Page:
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Statistics for Psychologists – Data and the T-test

4. Null Hypothesis Significance Testing

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In this lecture, we think about null hypothesis significance testing (NHST), focusing in particular on: (i) inferential statistics and how they can provide estimates for the representativeness of a sample compared to a population, and whether there is a significant difference between two or more datasets; (ii) the underpinnings of the null hypothesis, highlighting that it is only ever possible reject or fail to reject a hypothesis, rather than prove one to be correct; (iii) the four principles of NHST: scientific questions are posed in pairs of hypotheses (null and alternative), inferential statistics are used to assess whether a hypothesis is or is not true, the p-value (probability of that truth) is compared to a threshold level, and that a hypothesis is never accepted, only rejected; (iv) an analogy contextualising the idea of proof in a courtroom example on verdict of guilt.


In this course, Dr Andrew Bell (Kings College London) introduces statistics for psychologists and the t-test. In the first lecture, we are introduced to the different types of data which might be analysed for a scientific study. In the second lecture, we think about descriptive statistics, specifically mean, variance, and standard deviation. In the third lecture, we explore data distributions, working through normal (or Gaussian), leftward skewed, and rightward skewed graphs. Next, we think about null hypothesis significance testing (NHST), highlighting the importance of understanding what is meant by rejecting and not rejecting a hypothesis. In the fifth lecture, we think about the t-test, outlining the similarities and differences between a one sample, independent samples, and paired samples test. In the sixth and final lecture, we work through an example of each of the three t-tests to solidify our understanding.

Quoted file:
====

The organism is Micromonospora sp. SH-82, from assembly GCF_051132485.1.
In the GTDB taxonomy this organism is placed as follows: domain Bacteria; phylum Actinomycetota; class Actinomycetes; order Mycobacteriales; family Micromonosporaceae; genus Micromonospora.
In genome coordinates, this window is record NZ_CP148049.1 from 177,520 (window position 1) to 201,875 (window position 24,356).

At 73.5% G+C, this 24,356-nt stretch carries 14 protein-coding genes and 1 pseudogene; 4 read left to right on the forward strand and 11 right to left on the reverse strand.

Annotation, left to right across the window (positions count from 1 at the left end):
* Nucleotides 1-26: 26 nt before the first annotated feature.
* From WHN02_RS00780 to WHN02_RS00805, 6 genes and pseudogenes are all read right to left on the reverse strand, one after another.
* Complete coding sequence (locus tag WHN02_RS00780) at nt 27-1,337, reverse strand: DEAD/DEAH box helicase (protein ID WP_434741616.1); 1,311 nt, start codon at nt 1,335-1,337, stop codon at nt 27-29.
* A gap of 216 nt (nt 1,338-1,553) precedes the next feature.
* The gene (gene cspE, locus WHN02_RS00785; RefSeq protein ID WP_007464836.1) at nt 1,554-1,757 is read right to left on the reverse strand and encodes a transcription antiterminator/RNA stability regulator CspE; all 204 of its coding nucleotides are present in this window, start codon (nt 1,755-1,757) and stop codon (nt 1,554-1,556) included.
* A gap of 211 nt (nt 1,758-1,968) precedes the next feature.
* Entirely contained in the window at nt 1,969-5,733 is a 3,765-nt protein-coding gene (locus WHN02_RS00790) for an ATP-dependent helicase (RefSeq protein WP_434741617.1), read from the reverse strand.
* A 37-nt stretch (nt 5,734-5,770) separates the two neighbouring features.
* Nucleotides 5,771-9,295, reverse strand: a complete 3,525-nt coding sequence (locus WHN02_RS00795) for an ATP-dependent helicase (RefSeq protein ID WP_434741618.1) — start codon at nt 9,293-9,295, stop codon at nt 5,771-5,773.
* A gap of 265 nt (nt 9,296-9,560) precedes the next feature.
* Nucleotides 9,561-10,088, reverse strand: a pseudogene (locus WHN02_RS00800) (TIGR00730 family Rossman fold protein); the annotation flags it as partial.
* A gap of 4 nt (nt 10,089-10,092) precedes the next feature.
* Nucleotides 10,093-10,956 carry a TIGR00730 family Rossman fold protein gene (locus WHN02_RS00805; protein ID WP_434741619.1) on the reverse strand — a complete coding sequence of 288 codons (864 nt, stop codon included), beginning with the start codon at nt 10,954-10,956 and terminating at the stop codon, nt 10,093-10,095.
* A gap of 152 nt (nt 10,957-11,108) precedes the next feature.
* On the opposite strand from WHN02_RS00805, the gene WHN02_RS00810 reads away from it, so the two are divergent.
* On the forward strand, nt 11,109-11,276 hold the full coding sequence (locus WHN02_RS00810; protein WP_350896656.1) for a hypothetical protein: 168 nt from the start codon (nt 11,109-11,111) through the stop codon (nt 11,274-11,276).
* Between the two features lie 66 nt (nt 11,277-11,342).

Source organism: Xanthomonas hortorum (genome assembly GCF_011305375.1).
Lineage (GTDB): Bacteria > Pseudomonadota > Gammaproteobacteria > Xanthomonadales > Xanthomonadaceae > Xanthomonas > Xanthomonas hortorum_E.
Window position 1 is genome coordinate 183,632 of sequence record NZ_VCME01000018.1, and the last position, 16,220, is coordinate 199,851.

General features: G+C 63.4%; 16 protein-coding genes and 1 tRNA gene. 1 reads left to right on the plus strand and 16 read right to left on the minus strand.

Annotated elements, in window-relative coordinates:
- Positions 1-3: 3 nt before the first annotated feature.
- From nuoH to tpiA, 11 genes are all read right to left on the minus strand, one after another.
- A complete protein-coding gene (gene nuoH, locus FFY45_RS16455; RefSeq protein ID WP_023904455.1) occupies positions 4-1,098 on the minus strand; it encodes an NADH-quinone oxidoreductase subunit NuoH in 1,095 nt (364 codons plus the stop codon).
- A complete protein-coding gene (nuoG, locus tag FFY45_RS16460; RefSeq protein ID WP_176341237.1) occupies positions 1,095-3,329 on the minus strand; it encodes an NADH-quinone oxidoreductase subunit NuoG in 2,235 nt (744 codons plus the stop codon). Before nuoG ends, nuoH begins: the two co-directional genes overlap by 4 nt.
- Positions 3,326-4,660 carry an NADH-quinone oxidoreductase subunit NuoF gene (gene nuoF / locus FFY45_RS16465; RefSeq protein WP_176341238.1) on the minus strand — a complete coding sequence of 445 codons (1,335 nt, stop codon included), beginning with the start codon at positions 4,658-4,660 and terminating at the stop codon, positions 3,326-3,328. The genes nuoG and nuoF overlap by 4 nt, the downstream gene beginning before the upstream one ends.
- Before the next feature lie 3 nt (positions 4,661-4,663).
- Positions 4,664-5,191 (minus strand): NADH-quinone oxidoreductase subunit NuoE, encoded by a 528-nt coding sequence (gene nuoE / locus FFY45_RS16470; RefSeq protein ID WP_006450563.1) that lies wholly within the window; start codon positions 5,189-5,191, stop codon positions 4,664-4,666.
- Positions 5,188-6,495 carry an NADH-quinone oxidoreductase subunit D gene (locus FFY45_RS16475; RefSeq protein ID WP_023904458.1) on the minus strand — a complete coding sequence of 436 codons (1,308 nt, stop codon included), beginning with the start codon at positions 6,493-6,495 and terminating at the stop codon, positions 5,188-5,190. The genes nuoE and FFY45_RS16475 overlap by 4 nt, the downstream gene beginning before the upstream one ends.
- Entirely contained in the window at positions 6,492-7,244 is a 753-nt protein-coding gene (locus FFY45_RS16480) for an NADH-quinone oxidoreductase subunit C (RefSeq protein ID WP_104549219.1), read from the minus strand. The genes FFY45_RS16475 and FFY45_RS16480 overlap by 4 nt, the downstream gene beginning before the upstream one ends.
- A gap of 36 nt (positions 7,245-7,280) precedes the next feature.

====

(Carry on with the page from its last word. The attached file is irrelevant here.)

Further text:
Dr Andrew Bell is a lecturer in cognitive neuroscience in the Institute of Psychiatry, Psychology and Neuroscience at King’s College London. Dr Bell works in the neuroimaging department and focuses his teaching on statistics and statistical techniques. Dr Bell is a senior fellow of the Higher Education Academy and has published a review of animal lesion techniques used by researchers of human neuropsychology. Dr Bell’s recent publications include ‘Preserved extrastriate visual network in a monkey with substantial, naturally occurring damage to primary visual cortex’ (2019) and ‘Viewing ambiguous social interactions increases functional connectivity between frontal and temporal nodes of the social brain’ (2021).

Cite this Lecture

APA style

Bell, A. (2022, February 10). Statistics for Psychologists – Data and the T-test - Null Hypothesis Significance Testing [Video]. MASSOLIT.

MLA style

Bell, A. "Statistics for Psychologists – Data and the T-test – Null Hypothesis Significance Testing." MASSOLIT, uploaded by MASSOLIT, 15 Feb 2022,

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